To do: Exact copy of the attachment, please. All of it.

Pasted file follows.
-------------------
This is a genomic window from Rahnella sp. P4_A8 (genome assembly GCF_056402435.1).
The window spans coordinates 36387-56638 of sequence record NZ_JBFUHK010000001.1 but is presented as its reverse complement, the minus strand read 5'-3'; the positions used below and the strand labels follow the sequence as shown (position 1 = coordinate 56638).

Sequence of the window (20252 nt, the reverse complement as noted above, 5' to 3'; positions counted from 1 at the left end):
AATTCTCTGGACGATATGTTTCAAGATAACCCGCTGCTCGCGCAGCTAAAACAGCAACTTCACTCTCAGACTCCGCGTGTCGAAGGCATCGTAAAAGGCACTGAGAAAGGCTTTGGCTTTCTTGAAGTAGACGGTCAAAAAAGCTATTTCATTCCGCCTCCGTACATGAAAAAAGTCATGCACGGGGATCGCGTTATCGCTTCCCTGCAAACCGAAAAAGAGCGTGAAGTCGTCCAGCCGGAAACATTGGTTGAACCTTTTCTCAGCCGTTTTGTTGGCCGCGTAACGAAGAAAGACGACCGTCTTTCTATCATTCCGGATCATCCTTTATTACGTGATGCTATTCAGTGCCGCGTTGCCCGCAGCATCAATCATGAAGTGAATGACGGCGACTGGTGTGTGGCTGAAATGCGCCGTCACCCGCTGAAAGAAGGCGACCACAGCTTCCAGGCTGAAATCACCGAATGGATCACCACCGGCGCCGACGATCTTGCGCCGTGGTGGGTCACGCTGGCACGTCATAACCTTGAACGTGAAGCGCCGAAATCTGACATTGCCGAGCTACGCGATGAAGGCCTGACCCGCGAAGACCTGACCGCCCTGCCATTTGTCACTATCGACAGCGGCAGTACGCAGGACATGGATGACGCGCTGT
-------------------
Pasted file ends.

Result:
This is a genomic window from Rahnella sp. P4_A8 (genome assembly GCF_056402435.1).
The window spans coordinates 36387-56638 of sequence record NZ_JBFUHK010000001.1 but is presented as its reverse complement, the minus strand read 5'-3'; the positions used below and the strand labels follow the sequence as shown (position 1 = coordinate 56638).

Sequence of the window (20252 nt, the reverse complement as noted above, 5' to 3'; positions counted from 1 at the left end):
AATTCTCTGGACGATATGTTTCAAGATAACCCGCTGCTCGCGCAGCTAAAACAGCAACTTCACTCTCAGACTCCGCGTGTCGAAGGCATCGTAAAAGGCACTGAGAAAGGCTTTGGCTTTCTTGAAGTAGACGGTCAAAAAAGCTATTTCATTCCGCCTCCGTACATGAAAAAAGTCATGCACGGGGATCGCGTTATCGCTTCCCTGCAAACCGAAAAAGAGCGTGAAGTCGTCCAGCCGGAAACATTGGTTGAACCTTTTCTCAGCCGTTTTGTTGGCCGCGTAACGAAGAAAGACGACCGTCTTTCTATCATTCCGGATCATCCTTTATTACGTGATGCTATTCAGTGCCGCGTTGCCCGCAGCATCAATCATGAAGTGAATGACGGCGACTGGTGTGTGGCTGAAATGCGCCGTCACCCGCTGAAAGAAGGCGACCACAGCTTCCAGGCTGAAATCACCGAATGGATCACCACCGGCGCCGACGATCTTGCGCCGTGGTGGGTCACGCTGGCACGTCATAACCTTGAACGTGAAGCGCCGAAATCTGACATTGCCGAGCTACGCGATGAAGGCCTGACCCGCGAAGACCTGACCGCCCTGCCATTTGTCACTATCGACAGCGGCAGTACGCAGGACATGGATGACGCGCTGT